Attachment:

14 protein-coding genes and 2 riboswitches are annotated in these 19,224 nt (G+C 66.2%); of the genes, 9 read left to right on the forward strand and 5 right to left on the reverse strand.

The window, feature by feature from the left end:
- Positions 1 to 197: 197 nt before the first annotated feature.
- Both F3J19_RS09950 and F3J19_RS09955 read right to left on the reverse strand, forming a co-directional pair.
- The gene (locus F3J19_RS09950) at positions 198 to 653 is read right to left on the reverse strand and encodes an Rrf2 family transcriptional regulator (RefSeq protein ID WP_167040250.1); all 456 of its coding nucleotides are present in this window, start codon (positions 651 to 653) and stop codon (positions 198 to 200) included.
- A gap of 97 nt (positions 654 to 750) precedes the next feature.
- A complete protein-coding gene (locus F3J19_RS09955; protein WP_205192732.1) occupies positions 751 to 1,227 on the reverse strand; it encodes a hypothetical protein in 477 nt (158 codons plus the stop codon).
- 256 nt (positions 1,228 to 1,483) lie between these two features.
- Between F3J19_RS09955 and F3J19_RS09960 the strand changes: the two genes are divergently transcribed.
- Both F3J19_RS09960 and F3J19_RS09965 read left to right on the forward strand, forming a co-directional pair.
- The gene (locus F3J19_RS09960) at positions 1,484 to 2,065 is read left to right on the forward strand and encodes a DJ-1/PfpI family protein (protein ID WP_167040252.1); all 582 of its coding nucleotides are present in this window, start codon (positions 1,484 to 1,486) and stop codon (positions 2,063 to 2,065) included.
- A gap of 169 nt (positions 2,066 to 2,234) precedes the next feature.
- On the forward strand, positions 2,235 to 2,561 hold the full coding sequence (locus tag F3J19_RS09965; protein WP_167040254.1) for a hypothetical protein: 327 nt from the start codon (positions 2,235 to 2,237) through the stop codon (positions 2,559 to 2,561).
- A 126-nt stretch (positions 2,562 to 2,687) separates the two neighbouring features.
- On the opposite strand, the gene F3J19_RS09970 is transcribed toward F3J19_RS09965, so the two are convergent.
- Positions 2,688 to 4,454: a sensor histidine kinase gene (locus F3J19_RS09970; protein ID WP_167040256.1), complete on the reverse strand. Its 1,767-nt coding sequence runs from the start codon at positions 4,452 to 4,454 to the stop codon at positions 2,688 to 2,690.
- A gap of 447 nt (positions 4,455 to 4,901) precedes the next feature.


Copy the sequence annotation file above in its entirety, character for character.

14 protein-coding genes and 2 riboswitches are annotated in these 19,224 nt (G+C 66.2%); of the genes, 9 read left to right on the forward strand and 5 right to left on the reverse strand.

The window, feature by feature from the left end:
- Positions 1 to 197: 197 nt before the first annotated feature.
- Both F3J19_RS09950 and F3J19_RS09955 read right to left on the reverse strand, forming a co-directional pair.
- The gene (locus F3J19_RS09950) at positions 198 to 653 is read right to left on the reverse strand and encodes an Rrf2 family transcriptional regulator (RefSeq protein ID WP_167040250.1); all 456 of its coding nucleotides are present in this window, start codon (positions 651 to 653) and stop codon (positions 198 to 200) included.
- A gap of 97 nt (positions 654 to 750) precedes the next feature.
- A complete protein-coding gene (locus F3J19_RS09955; protein WP_205192732.1) occupies positions 751 to 1,227 on the reverse strand; it encodes a hypothetical protein in 477 nt (158 codons plus the stop codon).
- 256 nt (positions 1,228 to 1,483) lie between these two features.
- Between F3J19_RS09955 and F3J19_RS09960 the strand changes: the two genes are divergently transcribed.
- Both F3J19_RS09960 and F3J19_RS09965 read left to right on the forward strand, forming a co-directional pair.
- The gene (locus F3J19_RS09960) at positions 1,484 to 2,065 is read left to right on the forward strand and encodes a DJ-1/PfpI family protein (protein ID WP_167040252.1); all 582 of its coding nucleotides are present in this window, start codon (positions 1,484 to 1,486) and stop codon (positions 2,063 to 2,065) included.
- A gap of 169 nt (positions 2,066 to 2,234) precedes the next feature.
- On the forward strand, positions 2,235 to 2,561 hold the full coding sequence (locus tag F3J19_RS09965; protein WP_167040254.1) for a hypothetical protein: 327 nt from the start codon (positions 2,235 to 2,237) through the stop codon (positions 2,559 to 2,561).
- A 126-nt stretch (positions 2,562 to 2,687) separates the two neighbouring features.
- On the opposite strand, the gene F3J19_RS09970 is transcribed toward F3J19_RS09965, so the two are convergent.
- Positions 2,688 to 4,454: a sensor histidine kinase gene (locus F3J19_RS09970; protein ID WP_167040256.1), complete on the reverse strand. Its 1,767-nt coding sequence runs from the start codon at positions 4,452 to 4,454 to the stop codon at positions 2,688 to 2,690.
- A gap of 447 nt (positions 4,455 to 4,901) precedes the next feature.